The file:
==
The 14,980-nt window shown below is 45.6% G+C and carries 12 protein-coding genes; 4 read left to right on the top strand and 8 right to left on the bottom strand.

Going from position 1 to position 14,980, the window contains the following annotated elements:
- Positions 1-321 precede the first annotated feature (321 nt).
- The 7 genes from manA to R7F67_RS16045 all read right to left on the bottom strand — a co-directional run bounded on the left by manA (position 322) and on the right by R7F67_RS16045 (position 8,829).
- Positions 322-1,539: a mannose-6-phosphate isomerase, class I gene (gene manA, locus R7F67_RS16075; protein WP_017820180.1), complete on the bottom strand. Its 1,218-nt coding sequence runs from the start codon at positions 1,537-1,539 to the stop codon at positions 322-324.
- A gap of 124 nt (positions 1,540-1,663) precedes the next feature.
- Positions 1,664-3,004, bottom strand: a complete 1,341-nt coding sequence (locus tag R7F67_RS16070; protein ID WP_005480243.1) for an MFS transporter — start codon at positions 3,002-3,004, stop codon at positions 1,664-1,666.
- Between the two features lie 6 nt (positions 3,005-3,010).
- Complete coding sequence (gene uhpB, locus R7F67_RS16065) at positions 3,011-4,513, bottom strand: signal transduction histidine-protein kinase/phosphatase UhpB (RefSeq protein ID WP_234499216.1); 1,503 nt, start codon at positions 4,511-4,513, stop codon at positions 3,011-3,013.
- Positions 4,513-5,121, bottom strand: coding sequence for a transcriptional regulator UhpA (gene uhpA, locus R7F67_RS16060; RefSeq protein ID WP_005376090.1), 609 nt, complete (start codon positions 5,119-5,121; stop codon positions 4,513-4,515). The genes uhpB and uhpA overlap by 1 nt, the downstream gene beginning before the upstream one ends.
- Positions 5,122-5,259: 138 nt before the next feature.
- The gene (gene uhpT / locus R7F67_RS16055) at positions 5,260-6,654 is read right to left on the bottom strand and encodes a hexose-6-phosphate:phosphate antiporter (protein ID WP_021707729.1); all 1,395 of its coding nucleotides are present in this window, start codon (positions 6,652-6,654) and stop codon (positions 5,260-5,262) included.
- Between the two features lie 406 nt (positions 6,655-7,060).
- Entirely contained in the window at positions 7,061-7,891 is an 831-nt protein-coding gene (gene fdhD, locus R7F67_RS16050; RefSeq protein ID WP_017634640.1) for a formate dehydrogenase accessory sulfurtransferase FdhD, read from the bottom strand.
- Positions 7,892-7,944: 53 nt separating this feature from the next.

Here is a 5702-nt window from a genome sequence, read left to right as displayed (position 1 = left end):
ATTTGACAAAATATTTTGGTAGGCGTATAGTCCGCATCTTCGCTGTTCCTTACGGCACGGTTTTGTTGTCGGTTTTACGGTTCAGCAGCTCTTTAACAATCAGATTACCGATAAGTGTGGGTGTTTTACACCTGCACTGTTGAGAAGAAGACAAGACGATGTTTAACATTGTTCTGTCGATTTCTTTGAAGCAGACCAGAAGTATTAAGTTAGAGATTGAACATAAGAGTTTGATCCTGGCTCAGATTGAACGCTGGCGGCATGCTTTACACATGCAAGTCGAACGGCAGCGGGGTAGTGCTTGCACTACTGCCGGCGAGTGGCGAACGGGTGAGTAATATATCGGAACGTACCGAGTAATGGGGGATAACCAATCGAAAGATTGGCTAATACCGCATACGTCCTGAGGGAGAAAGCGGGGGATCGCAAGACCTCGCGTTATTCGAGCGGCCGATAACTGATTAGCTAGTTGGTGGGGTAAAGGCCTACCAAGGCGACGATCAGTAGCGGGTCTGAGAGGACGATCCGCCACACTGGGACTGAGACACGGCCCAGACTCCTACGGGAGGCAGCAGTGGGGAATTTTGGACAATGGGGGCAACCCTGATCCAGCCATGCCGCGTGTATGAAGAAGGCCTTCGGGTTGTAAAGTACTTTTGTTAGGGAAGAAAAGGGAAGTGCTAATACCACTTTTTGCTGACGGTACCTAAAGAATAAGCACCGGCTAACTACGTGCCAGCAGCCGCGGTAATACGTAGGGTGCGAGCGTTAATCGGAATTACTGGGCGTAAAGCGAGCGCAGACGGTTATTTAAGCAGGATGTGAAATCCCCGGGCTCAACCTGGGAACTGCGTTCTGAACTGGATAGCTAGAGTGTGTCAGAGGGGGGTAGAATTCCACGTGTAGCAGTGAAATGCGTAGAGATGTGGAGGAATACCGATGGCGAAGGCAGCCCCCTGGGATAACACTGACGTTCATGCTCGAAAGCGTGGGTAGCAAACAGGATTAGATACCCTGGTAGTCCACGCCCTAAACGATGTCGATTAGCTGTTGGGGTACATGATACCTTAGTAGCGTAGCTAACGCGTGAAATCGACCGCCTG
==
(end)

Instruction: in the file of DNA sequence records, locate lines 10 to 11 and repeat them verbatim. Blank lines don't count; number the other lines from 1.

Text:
- Positions 4,513-5,121, bottom strand: coding sequence for a transcriptional regulator UhpA (gene uhpA, locus R7F67_RS16060; RefSeq protein ID WP_005376090.1), 609 nt, complete (start codon positions 5,119-5,121; stop codon positions 4,513-4,515). The genes uhpB and uhpA overlap by 1 nt, the downstream gene beginning before the upstream one ends.
- Positions 5,122-5,259: 138 nt before the next feature.